Daytime light exposure in daily life and depressive symptoms in bipolar disorder: A cross-sectional analysis in the APPLE cohort

Yuichi Esaki, Tsuyoshi Kitajima, Kenji Obayashi, Keigo Saeki, Kiyoshi Fujita, Nakao Iwata

Research output: Contribution to journalArticle

Abstract

Objectives: Controlled artificial daylight exposure, such as light therapy, is effective in bipolar depression, but the association between uncontrolled daytime light and depressive symptoms in bipolar disorder (BD) is unclear. This study investigated the association between daytime light exposure under real-life situations and depressive symptom in patients with BD. Methods: This cross-sectional study enrolled 181 outpatients with BD. The average daytime light intensity and the total duration of light intensity of ≥1000 lux were recorded over 7 consecutive days using an actigraph that measured ambient light. Depressive symptoms were assessed using Montgomery–Åsberg Depression Rating Scale, and scores of ≥8 points were treated as depressed state. Results: Ninety-seven (53.6%) subjects were depressed state. At higher average daytime light intensity tertiles, the proportion of depressed state was significantly lower (P for trend, 0.003). In multivariable analysis adjusted for age, employment status, age at onset of BD, Young Mania Rating Scale score, bedtime, and physical activity, the highest tertile group in average daytime light intensity suggested a significantly lower odds ratio (OR) for depressed state than the lowest tertile group (OR, 0.33; 95% confidence interval [CI], 0.14–0.75; P = 0.009). Similarly, the longest tertile group in light intensity ≥1000 lux duration was significantly associated with lower OR for depressed state than lowest tertile group (OR, 0.42; 95% CI, 0.18–0.93; P = 0.033). Conclusions: The findings suggest that greater daytime light exposure in daily life is associated with decreased depressive symptoms in BD.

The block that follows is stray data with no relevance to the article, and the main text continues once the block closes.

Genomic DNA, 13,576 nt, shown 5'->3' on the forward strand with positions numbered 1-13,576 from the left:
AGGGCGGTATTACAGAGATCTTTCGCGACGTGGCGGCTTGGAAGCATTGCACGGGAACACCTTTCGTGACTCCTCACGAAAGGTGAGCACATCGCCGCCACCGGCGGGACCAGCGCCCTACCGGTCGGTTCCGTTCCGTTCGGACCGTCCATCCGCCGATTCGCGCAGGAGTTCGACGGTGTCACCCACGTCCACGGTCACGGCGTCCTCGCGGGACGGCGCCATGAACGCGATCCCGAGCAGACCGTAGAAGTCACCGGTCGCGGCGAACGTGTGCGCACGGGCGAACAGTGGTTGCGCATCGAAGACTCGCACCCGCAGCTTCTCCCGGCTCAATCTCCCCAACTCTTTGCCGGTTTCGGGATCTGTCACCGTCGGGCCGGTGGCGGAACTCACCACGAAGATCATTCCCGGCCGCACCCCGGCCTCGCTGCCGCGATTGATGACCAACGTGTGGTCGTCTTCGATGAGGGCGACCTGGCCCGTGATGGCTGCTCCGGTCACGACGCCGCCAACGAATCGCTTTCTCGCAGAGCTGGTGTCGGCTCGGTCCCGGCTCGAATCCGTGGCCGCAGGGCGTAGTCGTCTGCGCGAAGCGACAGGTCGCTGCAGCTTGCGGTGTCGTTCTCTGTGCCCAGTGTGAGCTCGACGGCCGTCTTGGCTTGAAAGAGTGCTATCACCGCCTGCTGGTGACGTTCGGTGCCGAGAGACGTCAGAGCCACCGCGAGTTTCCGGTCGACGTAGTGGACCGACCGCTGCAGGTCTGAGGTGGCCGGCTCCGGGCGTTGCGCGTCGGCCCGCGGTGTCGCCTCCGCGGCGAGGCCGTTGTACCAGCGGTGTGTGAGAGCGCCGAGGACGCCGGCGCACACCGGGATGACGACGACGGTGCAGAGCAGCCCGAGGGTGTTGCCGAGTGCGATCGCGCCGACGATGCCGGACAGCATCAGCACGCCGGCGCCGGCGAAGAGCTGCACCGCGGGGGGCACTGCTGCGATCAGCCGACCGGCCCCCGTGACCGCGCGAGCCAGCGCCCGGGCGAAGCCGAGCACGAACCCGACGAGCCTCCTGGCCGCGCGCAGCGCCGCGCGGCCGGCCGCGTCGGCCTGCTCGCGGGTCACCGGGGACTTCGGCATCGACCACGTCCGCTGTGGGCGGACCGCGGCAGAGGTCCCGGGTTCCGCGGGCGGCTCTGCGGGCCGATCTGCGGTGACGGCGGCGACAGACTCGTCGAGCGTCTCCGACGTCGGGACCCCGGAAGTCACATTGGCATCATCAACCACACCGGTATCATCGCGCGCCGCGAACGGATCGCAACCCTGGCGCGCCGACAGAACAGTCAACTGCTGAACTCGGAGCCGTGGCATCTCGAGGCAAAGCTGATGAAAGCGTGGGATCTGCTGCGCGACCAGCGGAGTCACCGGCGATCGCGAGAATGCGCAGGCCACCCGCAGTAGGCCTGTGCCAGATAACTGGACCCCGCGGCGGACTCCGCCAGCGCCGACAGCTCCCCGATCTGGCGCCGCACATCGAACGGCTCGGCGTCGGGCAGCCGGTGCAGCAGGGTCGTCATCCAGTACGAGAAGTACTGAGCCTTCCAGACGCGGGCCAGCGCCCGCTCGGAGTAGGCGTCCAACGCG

Original languageEnglish
Pages (from-to)151-156
Number of pages6
JournalJournal of Psychiatric Research
Volume116
DOIs
Publication statusPublished - 01-09-2019

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Bipolar Disorder
Cross-Sectional Studies
Depression
Light
Odds Ratio
Confidence Intervals
Phototherapy
Age of Onset
Outpatients
Exercise

All Science Journal Classification (ASJC) codes

  • Psychiatry and Mental health
  • Biological Psychiatry

Cite this

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title = "Daytime light exposure in daily life and depressive symptoms in bipolar disorder: A cross-sectional analysis in the APPLE cohort",